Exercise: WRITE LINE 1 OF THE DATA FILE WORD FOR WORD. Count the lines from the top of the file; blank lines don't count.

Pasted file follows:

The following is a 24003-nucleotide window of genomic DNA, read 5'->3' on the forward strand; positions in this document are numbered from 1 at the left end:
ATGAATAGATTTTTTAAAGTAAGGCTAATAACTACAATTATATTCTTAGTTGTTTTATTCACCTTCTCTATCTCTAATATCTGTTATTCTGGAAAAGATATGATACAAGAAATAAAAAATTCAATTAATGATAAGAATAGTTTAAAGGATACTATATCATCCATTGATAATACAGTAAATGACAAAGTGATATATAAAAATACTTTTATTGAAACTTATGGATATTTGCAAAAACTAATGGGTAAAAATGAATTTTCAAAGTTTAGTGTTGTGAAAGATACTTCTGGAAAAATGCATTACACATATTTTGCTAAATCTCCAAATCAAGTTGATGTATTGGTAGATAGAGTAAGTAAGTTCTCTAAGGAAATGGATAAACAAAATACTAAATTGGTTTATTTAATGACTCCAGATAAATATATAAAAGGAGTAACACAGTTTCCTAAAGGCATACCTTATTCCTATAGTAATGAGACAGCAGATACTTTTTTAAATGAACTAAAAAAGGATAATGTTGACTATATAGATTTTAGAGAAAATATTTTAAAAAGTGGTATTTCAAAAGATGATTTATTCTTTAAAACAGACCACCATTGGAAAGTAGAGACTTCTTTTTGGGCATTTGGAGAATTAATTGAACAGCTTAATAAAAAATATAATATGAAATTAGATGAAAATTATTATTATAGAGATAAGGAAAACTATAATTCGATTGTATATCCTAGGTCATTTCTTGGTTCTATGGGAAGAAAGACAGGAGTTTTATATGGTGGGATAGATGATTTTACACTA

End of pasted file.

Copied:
The following is a 24003-nucleotide window of genomic DNA, read 5'->3' on the forward strand; positions in this document are numbered from 1 at the left end: